If you're in a safe area (please, don't do this if you're not) scientists are looking for some help dissecting Hurricane Sandy. By collecting samples with the help of volunteers, researchers can learn a lot about an extreme weather event: where it came from, how it got to where it is, and more. To do that in this case, a team from the University of Utah and Purdue have assembled a network of 100 volunteers (at last update) to take samples over a 12-hour period. Read more about it here.
This month, as part of our special on the future of education, PopSci presents 10 labs where students do serious research (and career training) by blowing stuff up.Lab: The Lightning Research Lab at the University of Florida
Career: Lightning-tolerant spacecraft designer, power utilities engineer
A lucky few engineering students at the University of Florida get to do something vaguely magical: conjure their own lightning.
It's not in doubt that global warming is changing the planet for the worse, but it's difficult to identify which, if any, specific weather events we can definitively link to it. But a new (and divisive) paper from senior NASA climate scientist James E. Hansen suggests that global warming is almost definitely the cause of heat waves and other events observed in the last decade.
In an effort to stay one step ahead of the summer monsoon season, Indian scientists are embarking on an ambitious and unprecedented project to build computer models that will allow them to predict the movements of erratic monsoons weeks in advance. If successful, the Indian government thinks it can drastically alter economic outcomes for hundreds of millions of people whose lives depend directly on India’s agriculture sector.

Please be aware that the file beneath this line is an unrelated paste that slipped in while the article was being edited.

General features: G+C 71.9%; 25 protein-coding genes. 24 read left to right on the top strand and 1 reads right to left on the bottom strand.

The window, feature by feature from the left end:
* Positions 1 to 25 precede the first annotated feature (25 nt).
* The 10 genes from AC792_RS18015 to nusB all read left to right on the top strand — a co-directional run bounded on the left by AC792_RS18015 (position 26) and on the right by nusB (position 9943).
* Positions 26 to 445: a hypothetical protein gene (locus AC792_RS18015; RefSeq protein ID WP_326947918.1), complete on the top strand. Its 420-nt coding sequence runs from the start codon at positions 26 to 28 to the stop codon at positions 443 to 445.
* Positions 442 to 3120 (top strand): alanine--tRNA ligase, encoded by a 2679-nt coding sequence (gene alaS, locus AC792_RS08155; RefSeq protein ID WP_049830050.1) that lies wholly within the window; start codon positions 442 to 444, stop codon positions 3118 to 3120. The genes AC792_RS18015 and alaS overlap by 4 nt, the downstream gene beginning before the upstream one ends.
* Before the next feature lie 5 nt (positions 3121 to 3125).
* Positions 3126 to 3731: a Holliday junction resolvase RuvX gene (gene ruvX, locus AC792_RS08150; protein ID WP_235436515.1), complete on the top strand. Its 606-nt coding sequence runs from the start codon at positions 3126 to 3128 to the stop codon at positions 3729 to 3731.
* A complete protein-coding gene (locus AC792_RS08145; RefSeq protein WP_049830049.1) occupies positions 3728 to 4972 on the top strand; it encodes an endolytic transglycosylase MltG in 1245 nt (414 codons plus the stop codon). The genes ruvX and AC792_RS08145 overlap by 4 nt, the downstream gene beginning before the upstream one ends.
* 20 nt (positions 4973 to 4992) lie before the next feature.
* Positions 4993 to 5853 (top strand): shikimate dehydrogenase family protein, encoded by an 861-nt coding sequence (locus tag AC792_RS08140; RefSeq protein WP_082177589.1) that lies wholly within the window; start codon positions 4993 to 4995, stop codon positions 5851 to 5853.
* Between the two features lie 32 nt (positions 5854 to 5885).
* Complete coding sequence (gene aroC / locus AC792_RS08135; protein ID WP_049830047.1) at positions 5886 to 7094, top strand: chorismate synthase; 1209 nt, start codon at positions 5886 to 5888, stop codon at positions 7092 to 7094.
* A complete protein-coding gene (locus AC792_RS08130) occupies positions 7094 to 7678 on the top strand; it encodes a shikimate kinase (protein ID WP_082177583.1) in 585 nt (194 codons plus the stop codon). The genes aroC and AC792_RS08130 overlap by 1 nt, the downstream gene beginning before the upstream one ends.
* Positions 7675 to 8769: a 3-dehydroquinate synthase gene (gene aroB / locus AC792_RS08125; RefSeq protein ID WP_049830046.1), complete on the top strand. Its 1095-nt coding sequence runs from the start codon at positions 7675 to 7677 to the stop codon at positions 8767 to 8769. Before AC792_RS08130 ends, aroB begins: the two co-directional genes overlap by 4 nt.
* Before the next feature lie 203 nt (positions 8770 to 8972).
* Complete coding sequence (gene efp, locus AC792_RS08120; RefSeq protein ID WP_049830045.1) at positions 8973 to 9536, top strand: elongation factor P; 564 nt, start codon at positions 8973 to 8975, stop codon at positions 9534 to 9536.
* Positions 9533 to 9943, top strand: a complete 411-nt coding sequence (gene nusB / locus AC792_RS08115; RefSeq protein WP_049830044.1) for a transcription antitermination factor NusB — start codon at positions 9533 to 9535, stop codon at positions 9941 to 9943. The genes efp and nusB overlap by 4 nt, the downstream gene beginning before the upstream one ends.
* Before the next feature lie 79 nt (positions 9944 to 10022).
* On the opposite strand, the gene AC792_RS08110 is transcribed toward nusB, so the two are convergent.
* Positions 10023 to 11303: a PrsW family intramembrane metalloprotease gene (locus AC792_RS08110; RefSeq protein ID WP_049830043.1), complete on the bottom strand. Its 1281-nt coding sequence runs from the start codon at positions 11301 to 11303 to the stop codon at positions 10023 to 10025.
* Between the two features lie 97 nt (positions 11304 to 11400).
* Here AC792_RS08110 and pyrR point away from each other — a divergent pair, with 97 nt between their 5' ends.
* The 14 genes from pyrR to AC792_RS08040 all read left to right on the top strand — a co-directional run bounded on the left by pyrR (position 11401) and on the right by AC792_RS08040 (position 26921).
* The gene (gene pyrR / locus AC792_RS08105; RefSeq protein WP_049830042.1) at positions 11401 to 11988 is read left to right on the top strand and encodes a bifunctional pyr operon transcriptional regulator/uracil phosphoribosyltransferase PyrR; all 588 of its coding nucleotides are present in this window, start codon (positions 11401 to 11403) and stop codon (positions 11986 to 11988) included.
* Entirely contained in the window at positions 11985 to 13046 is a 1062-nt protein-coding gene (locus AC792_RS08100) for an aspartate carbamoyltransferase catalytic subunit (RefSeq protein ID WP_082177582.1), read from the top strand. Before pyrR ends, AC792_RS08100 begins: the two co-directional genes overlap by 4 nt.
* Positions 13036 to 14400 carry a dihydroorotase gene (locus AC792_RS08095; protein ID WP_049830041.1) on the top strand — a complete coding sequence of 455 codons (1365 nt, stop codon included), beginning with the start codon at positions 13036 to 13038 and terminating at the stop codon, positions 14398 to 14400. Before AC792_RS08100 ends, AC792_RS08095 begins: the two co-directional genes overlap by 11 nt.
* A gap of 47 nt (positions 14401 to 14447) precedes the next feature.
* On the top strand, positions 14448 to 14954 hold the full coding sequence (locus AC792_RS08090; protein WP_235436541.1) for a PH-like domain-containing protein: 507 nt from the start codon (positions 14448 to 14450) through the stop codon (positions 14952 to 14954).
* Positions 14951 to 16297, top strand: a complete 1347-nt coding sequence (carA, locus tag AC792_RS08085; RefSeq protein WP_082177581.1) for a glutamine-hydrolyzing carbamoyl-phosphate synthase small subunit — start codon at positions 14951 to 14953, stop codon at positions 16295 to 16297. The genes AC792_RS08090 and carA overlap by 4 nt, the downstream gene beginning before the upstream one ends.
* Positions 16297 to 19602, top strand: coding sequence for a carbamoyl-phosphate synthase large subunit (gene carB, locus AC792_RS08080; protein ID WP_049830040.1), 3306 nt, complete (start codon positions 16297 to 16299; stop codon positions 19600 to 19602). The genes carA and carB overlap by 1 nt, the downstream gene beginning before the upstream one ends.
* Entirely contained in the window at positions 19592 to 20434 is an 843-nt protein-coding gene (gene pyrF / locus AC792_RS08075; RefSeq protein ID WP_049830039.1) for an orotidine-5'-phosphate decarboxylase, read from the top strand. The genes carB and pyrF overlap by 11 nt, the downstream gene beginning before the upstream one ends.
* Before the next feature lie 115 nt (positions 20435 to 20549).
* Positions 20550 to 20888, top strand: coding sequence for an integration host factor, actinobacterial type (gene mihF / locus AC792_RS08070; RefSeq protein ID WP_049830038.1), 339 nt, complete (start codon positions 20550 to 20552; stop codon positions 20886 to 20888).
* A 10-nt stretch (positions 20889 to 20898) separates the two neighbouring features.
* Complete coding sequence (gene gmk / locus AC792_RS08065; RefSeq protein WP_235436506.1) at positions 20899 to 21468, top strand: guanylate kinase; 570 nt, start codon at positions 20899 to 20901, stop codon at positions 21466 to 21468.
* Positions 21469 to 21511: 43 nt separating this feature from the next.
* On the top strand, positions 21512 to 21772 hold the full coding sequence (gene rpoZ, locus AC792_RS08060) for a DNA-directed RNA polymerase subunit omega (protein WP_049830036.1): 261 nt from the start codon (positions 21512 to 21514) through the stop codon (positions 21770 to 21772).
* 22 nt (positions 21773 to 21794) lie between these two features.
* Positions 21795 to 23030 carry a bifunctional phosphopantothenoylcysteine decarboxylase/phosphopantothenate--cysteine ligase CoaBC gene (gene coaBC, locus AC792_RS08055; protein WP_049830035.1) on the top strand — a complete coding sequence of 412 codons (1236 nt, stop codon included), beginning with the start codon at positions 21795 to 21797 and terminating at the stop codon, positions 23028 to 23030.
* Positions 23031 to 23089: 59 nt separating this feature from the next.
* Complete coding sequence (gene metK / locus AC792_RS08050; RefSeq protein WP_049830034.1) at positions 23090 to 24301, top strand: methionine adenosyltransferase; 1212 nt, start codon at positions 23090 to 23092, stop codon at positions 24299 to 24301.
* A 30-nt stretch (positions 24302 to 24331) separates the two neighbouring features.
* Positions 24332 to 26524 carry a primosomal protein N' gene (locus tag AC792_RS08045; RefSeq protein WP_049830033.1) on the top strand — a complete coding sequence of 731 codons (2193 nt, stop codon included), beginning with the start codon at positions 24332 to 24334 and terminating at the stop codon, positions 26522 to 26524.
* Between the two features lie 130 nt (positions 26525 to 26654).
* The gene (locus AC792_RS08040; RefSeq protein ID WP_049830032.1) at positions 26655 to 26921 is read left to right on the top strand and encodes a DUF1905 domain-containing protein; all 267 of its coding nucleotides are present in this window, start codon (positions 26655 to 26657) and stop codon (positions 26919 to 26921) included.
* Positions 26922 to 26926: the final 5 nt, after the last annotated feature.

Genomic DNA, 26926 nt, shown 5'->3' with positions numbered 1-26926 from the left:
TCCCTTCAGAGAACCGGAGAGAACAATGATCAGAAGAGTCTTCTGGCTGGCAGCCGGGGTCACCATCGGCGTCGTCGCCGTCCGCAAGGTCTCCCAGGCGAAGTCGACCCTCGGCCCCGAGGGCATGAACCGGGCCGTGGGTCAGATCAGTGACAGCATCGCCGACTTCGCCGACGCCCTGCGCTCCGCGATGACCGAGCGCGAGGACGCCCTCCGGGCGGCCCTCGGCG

We're further along in using science to manually force the weather's hand than many people suspect. In 2009, for example, the Chinese government used weather manipulation to bring a snowstorm to Beijing, and they aren't the only nation giving it a try. But using so-called "cloud seeding" techniques as high-tech rain dances is controversial; critics say it's both ineffective and bad for the environment. A potentially better solution -- to this, as to most things! -- is to fire up some lasers.
By Daniel EngberPosted 07.10.2012 at 11:06 am 21 Comments
Unpredictable extremes of weather could be a huge problem. Simon N. Gosling, a geographer at the University of Nottingham in England, and Robert E. Davis of the University of Virginia agree that hotter weather on average isn't as dangerous as unexpected weather. A study published in the Proceedings of the National Academy of Sciences in April looked at how temperature fluctuations over a single summer affect mortality in vulnerable populations.
Today is World Meteorological Day, and there's no better time to take a serious look at our meteorological surroundings than right now, here in North America. All across the continent, records have been smashed: from the Great Lakes to the Atlantic, a heat wave like nothing we've ever seen before is hitting the U.S. and Canada, while out west, Oregon has gotten a new record for snowfall. Just what is going on here?
This past Wednesday broke records all across the Midwest and Northeast. Some stats: